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InfoQ Homepage News Amazon EC2 Introduces Automatic Recovery of Instances by Default

Amazon EC2 Introduces Automatic Recovery of Instances by Default

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Amazon recently announced that EC2 instances will now automatically recover in case they become unreachable due to underlying hardware issues. Automatic recovery migrates the instance to a different hardware while retaining instance ID, private IP addresses, Elastic IP address, and metadata.

There are different scenarios that can trigger instance recovery: loss of network connectivity, loss of system power and software or hardware issues on the physical host. During an instance recovery, the instance is migrated as part of an instance reboot, and any data that is in-memory is lost. If the impaired instance has a public IPv4 address, the instance retains it. Similarly, if it is in a placement group, the recovered instance will run in the same one.

Mani Chandrasekaran, principal solutions architect at AWS, writes:

This may be a small announcement but will have a significant impact on our customers in a positive way. This was available earlier too, but "by default" is the keyword here.

A first iteration of the feature was released years ago and it was also possible to recover an instance automatically setting up a CloudWatch alarm. In a popular thread on Reddit, user bruin116 writes:

Finally! Really happy to see this. It's something Azure has done automatically since 2015 and I always thought it was a strange omission that AWS did not.

The new behavior is designed to speed up the recovery of an instance when impacted by a hardware failure but customers can choose to disable it. Auto recovery is not initiated if an instance is part of an Auto Scaling group with health checks enabled and the instance is replaced using the native feature of autoscaling.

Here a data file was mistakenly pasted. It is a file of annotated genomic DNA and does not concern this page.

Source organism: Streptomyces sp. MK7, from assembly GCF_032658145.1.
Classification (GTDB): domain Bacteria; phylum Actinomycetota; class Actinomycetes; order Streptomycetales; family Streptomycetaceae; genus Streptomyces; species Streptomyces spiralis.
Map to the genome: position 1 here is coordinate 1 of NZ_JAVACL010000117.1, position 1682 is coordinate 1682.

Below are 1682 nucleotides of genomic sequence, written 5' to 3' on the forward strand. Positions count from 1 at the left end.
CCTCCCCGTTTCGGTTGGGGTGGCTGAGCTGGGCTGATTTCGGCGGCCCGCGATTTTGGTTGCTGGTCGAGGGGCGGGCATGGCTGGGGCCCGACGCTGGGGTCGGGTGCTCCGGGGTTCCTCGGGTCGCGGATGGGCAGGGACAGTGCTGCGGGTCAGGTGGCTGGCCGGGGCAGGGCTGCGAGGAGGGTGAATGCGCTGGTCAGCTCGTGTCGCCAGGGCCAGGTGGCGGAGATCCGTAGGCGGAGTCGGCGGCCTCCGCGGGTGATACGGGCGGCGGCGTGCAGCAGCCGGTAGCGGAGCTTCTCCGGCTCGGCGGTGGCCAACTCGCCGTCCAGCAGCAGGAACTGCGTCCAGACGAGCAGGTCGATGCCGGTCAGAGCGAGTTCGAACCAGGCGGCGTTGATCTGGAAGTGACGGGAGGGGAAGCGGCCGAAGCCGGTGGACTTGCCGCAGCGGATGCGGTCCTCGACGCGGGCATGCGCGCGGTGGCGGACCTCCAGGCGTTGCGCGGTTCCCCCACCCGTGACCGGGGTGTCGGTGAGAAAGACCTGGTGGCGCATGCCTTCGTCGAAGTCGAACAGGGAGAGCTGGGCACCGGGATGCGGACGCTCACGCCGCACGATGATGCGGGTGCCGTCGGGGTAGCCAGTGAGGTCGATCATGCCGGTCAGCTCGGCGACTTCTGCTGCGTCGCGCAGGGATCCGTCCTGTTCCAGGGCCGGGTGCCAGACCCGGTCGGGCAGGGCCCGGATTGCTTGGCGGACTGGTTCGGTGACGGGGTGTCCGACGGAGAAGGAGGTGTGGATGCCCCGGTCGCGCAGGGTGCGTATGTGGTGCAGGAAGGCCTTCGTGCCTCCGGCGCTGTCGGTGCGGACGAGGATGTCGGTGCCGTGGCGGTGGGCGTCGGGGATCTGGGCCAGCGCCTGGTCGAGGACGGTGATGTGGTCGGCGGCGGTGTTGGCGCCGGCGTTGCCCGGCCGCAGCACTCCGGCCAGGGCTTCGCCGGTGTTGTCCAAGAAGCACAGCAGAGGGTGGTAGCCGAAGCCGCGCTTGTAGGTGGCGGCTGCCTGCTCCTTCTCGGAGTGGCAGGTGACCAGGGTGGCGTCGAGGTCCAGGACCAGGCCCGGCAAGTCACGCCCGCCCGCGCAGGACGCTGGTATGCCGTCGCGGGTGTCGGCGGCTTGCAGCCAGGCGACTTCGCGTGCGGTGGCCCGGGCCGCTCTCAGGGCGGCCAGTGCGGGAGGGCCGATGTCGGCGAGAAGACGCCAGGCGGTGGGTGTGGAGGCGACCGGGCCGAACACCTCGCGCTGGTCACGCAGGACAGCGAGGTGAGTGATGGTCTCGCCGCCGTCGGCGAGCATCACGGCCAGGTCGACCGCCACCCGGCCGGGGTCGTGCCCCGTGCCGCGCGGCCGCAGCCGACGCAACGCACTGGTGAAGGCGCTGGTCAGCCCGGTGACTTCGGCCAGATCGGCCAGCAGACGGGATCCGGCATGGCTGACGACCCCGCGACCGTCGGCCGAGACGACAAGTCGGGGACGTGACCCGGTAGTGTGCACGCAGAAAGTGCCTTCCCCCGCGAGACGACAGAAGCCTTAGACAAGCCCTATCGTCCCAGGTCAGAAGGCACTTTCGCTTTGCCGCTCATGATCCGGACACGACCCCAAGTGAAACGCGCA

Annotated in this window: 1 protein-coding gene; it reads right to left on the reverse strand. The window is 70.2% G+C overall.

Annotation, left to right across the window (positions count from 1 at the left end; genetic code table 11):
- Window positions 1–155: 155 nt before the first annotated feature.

The cloud provider highlights that the automatic recovery of an instance is not intended as a high availability solution as it might fail if there is insufficient capacity in the availability zone, if the instance has already reached three daily recovery attempts or if there are issues that impact the underlying recovery process.

Amazon updated the documentation to cover some initial questions, but doubts remain. User MowglisDad comments:

Per the updated documentation, a new Cloudwatch event has been added that can be used to provide custom handling of recovery. The open question is whether subscribing to it for informational purposes will override default behavior.

Not every EC2 instance class currently supports automatic recovery as well as instances with an EFA network interface, instances with instance store volumes and metal instance types. It is possible to verify the running instances that support simplified automatic recovery using the CLI describe-instance-types command:

    aws ec2 describe-instance-types --filters Name=auto-recovery-supported,Values=true  
    --query "InstanceTypes[*].[InstanceType]" --output text | sort

The announcement of the new feature does not guarantee or even suggest the time required for an auto-recovered server to resume operations.

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